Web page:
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by Rune

The Phoenix platform is still available to the future owner of Saab

May 25, 2012 in News

TTELA today brings news on the phoenix platform and its status. Update: I cleaned up the heading a bit to remove ambiguity. My apologies for any confusion caused!

Rough translation:

The Phoenix platform is ready if someone wants it. Many of the brains behind the platform are today employed at Innovatum – the engineers at Lean Nova. Lean Nova is an expanding business employing former Saab engineers who are also advicing the bankruptcy estate on technology.

The 70 employees have on average 15 years of technology expertise and the company is expanding:

– “How many and at what rate is dependent on what happens after the sale of Stallbacka” said Martin Öman, referring to his former workplace, Saab Automobile AB, where he was development manager for the chassis. Today he is lean Nova’s Chief Operating Officer, COO.

– “The rate of growth will probably slow down a bit during the summer”, think Öman.

– “But on the other hand, we employed 70 in three months and we hope to find ten more within one month.”

Lean Nova’s main strength is the ability to create a complete car. The engineers are sourced from virtually all corners of Saab’s technological development domain. In Saabvägen 1 (“Saab Road 1”) skills available for chassis construction are available in the form of technical consultants from Combitech, also former Saab employees. The division is a strategy developed when “Plan B” became reality.

– “The idea that there would be new engineering company in Trollhättan was a bit of an incentive for employees to remain before Saab’s bankruptcy. Plan B was planned in the late autumn, and funding was needed. Saab AB, the defense group that owns the Combitech, needed the knowhow present in the chassis department for their development of airplanes, and Fourier transform was interested in funding a company that took advantage of the skills associated with vehicle development – Lean Nova. In time, we may see a merger of the two, or Combitech becomes subcontractors to Lean Nova in the assignment of vehicle development.”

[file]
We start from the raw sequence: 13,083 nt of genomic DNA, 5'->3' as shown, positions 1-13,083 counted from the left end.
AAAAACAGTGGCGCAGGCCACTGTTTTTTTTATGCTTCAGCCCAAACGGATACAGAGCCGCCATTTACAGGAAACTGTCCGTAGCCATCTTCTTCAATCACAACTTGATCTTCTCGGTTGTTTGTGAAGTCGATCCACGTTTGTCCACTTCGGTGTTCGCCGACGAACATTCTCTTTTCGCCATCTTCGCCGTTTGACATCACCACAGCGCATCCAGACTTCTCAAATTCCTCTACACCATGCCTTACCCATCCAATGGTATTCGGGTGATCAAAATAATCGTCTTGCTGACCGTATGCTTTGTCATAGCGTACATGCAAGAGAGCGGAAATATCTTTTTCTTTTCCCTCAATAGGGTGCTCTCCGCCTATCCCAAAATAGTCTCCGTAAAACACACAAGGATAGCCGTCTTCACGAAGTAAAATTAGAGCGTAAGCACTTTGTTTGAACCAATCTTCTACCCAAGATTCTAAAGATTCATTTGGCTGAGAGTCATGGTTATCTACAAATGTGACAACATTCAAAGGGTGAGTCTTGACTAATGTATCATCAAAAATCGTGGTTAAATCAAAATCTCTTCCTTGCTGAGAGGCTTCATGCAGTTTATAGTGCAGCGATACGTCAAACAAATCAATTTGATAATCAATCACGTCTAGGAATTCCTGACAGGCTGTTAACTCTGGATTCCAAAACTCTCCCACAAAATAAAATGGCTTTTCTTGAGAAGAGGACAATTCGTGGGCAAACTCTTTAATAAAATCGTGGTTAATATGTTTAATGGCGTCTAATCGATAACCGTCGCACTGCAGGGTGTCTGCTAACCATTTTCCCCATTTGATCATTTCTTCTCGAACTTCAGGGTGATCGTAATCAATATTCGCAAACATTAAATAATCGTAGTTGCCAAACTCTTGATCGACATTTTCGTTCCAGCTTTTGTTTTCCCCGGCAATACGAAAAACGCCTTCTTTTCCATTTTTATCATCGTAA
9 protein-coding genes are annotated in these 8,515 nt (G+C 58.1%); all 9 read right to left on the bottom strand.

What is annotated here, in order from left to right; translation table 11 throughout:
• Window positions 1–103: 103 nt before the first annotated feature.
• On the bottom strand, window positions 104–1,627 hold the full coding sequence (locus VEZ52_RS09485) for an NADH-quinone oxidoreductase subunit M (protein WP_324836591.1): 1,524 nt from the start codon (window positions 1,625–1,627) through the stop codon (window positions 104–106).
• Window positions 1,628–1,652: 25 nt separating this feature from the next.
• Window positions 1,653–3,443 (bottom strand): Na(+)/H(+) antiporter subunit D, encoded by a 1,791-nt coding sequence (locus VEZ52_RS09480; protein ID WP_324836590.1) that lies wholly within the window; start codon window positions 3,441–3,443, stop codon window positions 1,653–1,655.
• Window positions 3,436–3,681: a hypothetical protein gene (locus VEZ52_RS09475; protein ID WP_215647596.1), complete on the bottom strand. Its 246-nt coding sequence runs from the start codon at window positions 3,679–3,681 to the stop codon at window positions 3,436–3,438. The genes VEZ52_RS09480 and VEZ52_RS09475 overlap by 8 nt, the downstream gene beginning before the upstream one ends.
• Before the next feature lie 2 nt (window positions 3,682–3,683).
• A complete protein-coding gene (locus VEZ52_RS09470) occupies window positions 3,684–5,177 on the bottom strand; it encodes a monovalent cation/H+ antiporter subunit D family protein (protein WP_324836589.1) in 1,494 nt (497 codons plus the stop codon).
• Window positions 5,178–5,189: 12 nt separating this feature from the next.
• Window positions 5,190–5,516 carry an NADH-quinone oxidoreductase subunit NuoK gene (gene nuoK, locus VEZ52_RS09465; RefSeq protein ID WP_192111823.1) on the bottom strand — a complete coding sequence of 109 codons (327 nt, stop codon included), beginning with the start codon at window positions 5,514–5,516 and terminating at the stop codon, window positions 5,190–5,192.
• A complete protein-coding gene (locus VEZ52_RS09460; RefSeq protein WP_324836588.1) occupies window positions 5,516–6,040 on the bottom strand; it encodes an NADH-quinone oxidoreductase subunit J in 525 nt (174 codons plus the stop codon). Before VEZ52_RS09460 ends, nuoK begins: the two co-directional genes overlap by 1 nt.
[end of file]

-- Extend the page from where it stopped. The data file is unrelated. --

Lean Nova in a few months gained some heavy names for customers like Volvo Cars, Scania and Jaguar Land Rover – but has also worked for Saab’s bankruptcy estate:

– “We have been helping out with technology issues and presented the Phoenix platform to potential buyers”, says Öman.

– “The platform is absolutely up to date, and is not idly decaying. But how long it takes to completion depends on exactly what a new owner desires. In two or three years, the first car based on the Phoenix platform can be ready, and for new entrants in the automobile industry, it would be a fantastic catch.”

The number of engineering inquiries has declined as the stakeholders come closer to the final phase of negotiations.

– “We understand that it takes time for a buyer – if unable to reach an agreement with GM to sell the current generation products they really have to start from the ground up and break-even is not in the near future,” says Öman.

– “But in the long run, Phoenix offers a huge potential, and the hope is of course an owners with deep pockets, who can afford to let the development finish.”

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by Rune

Friday evening local newspaper snippets

December 30, 2011 in News

TTela kept themselves busy this week.

They have interviewed Jason Castriota, talked to the supplier’s organization and this morning got a comment from GM.

Saab’s chief designer Jason Castriota says they were busy putting the final touches on the new 900 (née 9-3) when the bankruptcy was declared. “We had put in extra effort to get it ready fast given Saab’s predicament”.
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by till72

Ny Teknik on building Saabs without GM licenses

November 16, 2011 in Editorial, News

Ny Teknik have an interesting article on how Saab could produce cars without being bothered by GM:

GM can not stop Saab, or the person who buys the company from building a new generation cars. All the basic technology is controlled by Saab. Thus opens the way for Chinese Youngman and Pang Da.

The next generation of Saab cars are based on Phoenix, a kind of basic drawing and basic design that can be used for a number of new car models. It is controlled by Saab, unlike today’s cars, which GM owns a large part of the technology.